first radiation detecting means, located between said illumination source and said conveying means, for detecting radiation scattered by an object transported through said inspection field and for developing a sequence of scatter signals representative of a sequence of scattered radiation,
second radiation detecting means located across said conveying means from said illumination source for detecting radiation transmitted by an object transported through said inspection field and for developing a sequence of transmit signals representative of a sequence of transmitted radiation,
processing means responsive to said sequence of scatter signals and to said sequence of transmit signals for determining whether or not said object poses a threat, said processing means including:
transmit signal processing means for processing said transmit signals against an attenuation threat criterion,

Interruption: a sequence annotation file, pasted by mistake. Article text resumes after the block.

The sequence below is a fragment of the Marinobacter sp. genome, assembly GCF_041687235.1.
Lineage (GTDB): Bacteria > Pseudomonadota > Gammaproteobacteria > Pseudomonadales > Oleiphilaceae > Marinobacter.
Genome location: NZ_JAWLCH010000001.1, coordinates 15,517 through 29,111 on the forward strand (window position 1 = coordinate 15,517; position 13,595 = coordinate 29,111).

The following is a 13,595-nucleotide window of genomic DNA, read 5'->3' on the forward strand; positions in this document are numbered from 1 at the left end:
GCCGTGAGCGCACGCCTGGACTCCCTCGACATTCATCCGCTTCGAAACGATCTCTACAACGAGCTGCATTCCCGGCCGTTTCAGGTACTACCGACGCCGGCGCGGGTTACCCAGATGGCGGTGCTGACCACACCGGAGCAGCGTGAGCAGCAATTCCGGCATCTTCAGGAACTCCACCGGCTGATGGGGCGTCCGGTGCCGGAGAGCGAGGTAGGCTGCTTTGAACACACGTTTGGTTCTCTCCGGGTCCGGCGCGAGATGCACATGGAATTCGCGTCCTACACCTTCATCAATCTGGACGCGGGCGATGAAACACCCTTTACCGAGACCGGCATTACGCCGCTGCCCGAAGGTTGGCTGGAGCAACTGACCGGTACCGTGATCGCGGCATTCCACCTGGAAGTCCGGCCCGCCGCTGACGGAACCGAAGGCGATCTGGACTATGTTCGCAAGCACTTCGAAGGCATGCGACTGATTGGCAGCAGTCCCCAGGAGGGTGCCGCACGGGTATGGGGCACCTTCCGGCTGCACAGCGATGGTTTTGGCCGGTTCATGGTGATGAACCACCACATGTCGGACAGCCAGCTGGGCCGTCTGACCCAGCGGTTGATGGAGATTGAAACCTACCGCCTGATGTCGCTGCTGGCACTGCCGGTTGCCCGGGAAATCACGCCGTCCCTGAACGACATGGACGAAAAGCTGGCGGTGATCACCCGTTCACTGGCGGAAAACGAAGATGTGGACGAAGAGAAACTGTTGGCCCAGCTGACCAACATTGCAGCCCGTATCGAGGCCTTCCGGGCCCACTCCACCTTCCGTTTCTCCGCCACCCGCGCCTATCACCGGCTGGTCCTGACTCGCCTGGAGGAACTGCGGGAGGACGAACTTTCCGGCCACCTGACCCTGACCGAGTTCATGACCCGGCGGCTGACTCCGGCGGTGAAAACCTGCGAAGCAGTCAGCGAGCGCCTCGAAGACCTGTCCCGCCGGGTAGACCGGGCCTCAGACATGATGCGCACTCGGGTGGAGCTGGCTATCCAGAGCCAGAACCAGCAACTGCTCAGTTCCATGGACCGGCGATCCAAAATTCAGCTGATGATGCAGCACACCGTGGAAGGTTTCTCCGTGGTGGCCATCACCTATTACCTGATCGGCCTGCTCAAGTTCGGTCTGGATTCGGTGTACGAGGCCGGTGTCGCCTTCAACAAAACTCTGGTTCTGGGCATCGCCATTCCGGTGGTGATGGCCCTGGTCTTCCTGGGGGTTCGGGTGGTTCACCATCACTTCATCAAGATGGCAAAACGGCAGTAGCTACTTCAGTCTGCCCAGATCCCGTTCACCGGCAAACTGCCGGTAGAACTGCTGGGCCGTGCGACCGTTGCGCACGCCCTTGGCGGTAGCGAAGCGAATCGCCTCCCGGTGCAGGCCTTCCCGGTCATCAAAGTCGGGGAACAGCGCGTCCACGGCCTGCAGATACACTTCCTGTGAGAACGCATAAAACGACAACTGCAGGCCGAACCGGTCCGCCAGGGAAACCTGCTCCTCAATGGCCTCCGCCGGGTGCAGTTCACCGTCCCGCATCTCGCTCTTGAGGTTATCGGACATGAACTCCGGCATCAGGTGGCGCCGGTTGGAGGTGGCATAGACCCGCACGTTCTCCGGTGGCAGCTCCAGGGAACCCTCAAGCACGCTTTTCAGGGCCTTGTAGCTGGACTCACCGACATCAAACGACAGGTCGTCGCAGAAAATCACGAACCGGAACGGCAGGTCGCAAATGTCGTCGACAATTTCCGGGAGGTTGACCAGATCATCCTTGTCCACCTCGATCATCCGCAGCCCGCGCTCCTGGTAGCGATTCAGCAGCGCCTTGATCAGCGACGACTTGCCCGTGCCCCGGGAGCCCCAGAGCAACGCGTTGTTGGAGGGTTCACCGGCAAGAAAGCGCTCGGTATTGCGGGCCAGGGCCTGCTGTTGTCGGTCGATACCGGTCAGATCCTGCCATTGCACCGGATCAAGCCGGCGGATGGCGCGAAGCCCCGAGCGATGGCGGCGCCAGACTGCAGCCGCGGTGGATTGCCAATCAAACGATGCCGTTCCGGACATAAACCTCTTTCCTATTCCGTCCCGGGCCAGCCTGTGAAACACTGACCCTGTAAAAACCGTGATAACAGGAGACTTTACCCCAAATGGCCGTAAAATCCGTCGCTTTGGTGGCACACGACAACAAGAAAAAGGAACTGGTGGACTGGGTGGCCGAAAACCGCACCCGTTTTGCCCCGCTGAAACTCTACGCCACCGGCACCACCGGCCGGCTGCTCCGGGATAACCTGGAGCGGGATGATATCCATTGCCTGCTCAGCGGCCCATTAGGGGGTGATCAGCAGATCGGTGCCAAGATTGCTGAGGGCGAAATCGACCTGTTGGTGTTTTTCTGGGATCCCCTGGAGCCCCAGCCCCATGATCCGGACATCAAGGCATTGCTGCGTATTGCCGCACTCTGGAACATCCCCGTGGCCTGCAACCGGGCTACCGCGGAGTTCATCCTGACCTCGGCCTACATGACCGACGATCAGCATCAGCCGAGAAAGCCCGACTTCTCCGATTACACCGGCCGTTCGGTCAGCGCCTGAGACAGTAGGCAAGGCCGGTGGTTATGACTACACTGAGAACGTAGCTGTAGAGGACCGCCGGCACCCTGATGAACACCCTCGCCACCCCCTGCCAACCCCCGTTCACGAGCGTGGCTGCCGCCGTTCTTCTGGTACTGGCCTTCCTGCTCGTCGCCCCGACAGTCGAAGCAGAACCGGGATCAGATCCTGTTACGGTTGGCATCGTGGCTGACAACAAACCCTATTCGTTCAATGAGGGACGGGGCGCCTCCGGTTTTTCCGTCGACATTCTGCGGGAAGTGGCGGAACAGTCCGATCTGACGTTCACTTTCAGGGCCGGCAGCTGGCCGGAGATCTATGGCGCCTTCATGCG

scatter signal processing means for processing said scatter signals against a scatter threat criterion, and
alarm means enabled if either said transmit processing means or said scatter processing means determines said scanned object meets either said transmit or said scatter threat criterion.
10. A threat detecting system as recited in claim 9 wherein said transmit signal processing means includes:
means to compare transmit signals to a given attenuation threshold,
first means to sum those transmit signals less than said given threshold to produce a sum,
second means to compare said sum to an alarm number, and
first alarm means enabled when said second means to compare indicates that said sum exceeds said alarm number.
11. A threat detecting system as recited in claim 10 wherein said scatter processing means includes:
distribution means responsive to said sequence of scatter signals for determining scatter signal intensity distribution,